History Wars World War II

The last of the Free French Commandos who landed at Normandy on D-Day dies at 100

Gautier and his fellow commandos helped free France with the Allied invasion force, giving the French people more to be proud of. 
free french commandos

On June 6, 1944, 177 members of Commando Kieffer landed on the Normandy shore designated “Sword Beach.” These men were recruited from around the former French Empire, trained at British military schools, and led onto the beaches with British troops. They had one overarching objective: free France from the Nazi jackboot. 

Though their official designation was 1st Battalion Marine Commando Fusiliers, these men joined the war with Lieutenant Philippe Kieffer in 1942. From just 20 men, their ranks swelled to 80 within their first year. The Free French trained them with the British commando units so that all 177 could invade Europe.

Leon Gautier was there with them on D-Day. Some 79 years later, he was the last of them. He died July 3, 2023, at age 100.   

Lt. Phillipe Kieffer joined the French naval reserve in 1939, at 40 years old, leaving his job as a bank director in New York City when World War II broke out in Europe. An officer aboard the battleship Courbet when France fell to the Germans, he fled to London in June 1940 and joined the Free French forces the day they were formed. 

He began his Free French military career as a cipher officer, but upon seeing the tactics and training of British commandos, he asked if he could create a Free French unit built on the same training and doctrine. After rigorous training (where some candidates died), the unit began nighttime raids on occupied French and Dutch coastal cities, including the Raid on Dieppe.  

free french commandos kieffer
Philippe Kieffer (Wartime MOD / Public domain)

Gautier and the Commando Kieffer were among the first to land on Sword Beach that day. All but 24 of them were killed or wounded as they continued their fight to liberate their homeland from German occupation for the next 78 days. Guatier would injure his ankle while jumping off a train and get sent away from the front. His injury bothered him for the rest of his life.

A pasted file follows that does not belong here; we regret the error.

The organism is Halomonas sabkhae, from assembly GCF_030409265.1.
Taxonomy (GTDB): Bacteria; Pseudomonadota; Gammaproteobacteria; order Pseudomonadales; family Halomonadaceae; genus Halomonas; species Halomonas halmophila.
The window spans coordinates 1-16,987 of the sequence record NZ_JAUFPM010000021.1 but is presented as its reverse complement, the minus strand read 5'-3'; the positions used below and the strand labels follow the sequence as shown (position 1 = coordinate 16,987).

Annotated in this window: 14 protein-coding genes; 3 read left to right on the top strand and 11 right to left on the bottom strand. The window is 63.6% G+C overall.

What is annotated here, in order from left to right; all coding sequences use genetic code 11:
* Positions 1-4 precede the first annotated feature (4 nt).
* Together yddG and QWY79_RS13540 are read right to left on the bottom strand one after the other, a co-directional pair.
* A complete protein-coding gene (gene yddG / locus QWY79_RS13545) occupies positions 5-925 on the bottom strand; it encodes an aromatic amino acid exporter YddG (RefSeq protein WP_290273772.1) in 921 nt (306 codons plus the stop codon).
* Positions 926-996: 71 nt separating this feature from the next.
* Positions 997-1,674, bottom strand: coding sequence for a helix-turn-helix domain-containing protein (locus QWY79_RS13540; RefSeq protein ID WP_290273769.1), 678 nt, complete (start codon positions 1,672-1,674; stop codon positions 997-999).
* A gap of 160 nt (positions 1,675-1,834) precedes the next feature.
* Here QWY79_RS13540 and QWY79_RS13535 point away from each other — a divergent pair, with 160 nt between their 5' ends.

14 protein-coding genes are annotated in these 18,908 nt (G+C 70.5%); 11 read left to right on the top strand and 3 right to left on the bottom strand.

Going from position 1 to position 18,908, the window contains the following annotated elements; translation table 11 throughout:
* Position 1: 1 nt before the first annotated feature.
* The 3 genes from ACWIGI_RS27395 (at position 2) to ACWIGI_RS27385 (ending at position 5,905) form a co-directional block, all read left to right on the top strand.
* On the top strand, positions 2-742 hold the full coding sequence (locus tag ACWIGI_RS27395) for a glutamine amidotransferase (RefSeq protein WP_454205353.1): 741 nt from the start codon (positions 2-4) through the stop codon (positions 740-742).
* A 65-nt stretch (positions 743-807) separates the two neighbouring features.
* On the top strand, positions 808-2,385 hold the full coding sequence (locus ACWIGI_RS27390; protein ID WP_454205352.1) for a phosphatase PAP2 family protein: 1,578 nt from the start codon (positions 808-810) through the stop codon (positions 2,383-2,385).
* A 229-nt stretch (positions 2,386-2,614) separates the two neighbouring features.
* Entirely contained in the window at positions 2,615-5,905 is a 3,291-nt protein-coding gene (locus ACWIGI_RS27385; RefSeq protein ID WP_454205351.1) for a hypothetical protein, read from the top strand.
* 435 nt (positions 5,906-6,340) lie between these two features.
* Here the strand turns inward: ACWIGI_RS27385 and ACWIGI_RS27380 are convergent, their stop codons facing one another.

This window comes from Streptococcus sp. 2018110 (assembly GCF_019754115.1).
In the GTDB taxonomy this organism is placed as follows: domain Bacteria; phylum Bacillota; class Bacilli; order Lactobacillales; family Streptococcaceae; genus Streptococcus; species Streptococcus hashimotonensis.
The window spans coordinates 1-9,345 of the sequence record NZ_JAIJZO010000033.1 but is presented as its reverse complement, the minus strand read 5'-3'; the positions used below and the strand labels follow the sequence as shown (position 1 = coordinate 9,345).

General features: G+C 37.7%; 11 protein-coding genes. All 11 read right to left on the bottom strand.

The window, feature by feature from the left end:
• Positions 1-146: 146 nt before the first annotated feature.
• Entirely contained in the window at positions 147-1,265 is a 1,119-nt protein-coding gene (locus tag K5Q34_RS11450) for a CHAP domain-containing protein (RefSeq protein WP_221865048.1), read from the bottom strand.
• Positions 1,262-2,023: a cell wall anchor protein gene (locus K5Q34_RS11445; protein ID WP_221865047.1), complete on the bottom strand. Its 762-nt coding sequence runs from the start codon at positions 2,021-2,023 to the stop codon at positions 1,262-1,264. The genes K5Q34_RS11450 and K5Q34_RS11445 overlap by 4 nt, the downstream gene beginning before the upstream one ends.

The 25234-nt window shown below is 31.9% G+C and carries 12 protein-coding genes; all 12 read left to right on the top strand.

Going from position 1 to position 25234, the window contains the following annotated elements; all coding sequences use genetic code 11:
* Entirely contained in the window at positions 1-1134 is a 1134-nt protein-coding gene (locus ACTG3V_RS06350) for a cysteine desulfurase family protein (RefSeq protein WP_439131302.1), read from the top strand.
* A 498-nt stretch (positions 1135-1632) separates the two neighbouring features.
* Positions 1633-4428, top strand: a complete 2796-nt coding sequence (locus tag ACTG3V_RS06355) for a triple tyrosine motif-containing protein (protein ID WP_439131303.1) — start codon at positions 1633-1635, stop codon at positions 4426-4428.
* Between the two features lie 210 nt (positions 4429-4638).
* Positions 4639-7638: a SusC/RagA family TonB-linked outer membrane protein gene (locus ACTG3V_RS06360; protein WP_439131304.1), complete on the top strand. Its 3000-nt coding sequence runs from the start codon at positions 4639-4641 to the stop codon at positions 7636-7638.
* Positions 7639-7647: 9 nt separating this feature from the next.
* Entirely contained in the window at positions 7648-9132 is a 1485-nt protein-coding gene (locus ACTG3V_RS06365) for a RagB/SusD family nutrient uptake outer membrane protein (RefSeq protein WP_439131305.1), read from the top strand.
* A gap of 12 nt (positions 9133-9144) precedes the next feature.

He spent those days in Ouistreham, a small French town on the coast of the English Channel that was liberated by the Allied landings on June 6, 1944. When he died, it was the town’s mayor, Romain Bail, that announced the death to the rest of France. Leon Gutier was well-known across the country for his work with Commando Kieffer. 

Commando Kieffer landed on Colleville Beach at 0730, near La Brèche. They destroyed the blockhouse of Riva Bella and reached Benouville by the afternoon. That evening, they took the heights over Amfreville. They lost 10 men killed in action and 30 more wounded on the first day of fighting. 

Until August 16, 1944, they held their hard-won gains until they were tasked to join Operation Paddle, a campaign toward the Reiver Seine with the goal of trapping the German Army Group B between the U.S. Third Army and the Seine. Despite early successes, the Germans defended their river crossings and escape, inflicting most of the fighting on the Canadians and their Free French allies. 

The Allies recaptured Paris on August 15, 1944. 

free french commandos after dieppe
The soldier at the left holding a helmet is one of the free French fighters, a unit that fought alongside British and Canadian Commandos, an attachment of U.S. Rangers, during the Dieppe Raid of August 19, 1942. The fighters are pictured after their return from Dieppe. (Photo by Bettmann Archive/Getty Images)

Gautier and his fellow commandos did their part to help free France alongside the rest of the Allied invasion force, giving the French people who resisted the occupation more to be proud of. 

France has been proud of its commandos ever since. For the June 2023 D-Day anniversary event, Gautier met with French President Emmanuel Macron as part of the commemorations.